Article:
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Alexandria, Virginia public library sit-in 1939 | by Washington Area Spark
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Alexandria, Virginia public library sit-in 1939

African Americans who conducted a sit-in at the all-white public library in Alexandria, Virginia August 21, 1939 are arrested and led away by police.


After the U.S. Capitol Restaurant 1934 sit-in campaign that involved Howard University students, Samuel Wilbert Tucker, a Howard University law graduate, organized a sit-in at the all-white Alexandria library in 1939.


Tucker had a group of African American men to one-by-one enter the library and ask for a library card. Upon refusal, each man would take a seat at a table in the library—ultimately occupying nearly all the tables.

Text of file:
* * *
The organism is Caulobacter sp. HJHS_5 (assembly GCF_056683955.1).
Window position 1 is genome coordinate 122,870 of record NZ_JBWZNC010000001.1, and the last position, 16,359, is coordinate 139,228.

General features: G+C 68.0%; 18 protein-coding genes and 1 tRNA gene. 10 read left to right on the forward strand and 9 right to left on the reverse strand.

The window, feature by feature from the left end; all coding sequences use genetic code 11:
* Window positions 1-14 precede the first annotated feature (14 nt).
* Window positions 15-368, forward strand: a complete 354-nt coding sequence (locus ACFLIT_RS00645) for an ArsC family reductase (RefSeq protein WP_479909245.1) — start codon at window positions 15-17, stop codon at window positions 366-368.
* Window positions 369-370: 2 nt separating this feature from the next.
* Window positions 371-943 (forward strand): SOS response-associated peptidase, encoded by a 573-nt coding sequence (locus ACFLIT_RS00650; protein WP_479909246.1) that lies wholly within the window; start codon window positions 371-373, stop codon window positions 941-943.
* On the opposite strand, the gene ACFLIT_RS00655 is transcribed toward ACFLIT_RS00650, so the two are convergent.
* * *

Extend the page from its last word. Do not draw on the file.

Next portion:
As expected, police arrived and arrested the group for disorderly conduct. Tucker didn’t intend this to be an ongoing tactic, but as a case to be used to file suit.


The library, fearing the outcome of a court suit, entered into prolonged negotiations over the issue. Tucker became ill and in his absence community leaders settled for construction of an “equal” library for African Americans.


Tucker was outraged and after the new library was built, refused an invitation to apply for a library card, writing back,


“I refuse and will always refuse to accept a card to be used at the library to be constructed and operated at Alfred and Wythe Streets in lieu of [a] card to be used at the existing library on Queen Street for which I have made application.”


For a detailed blog post on the fight against Jim Crow and the U.S. Capitol and the history of the sit-in tactic in the Washington, D.C. area, see


For related images, see


The photographer is unknown. The image is courtesy of the Alexandria Public Library website.

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Taken on August 21, 1939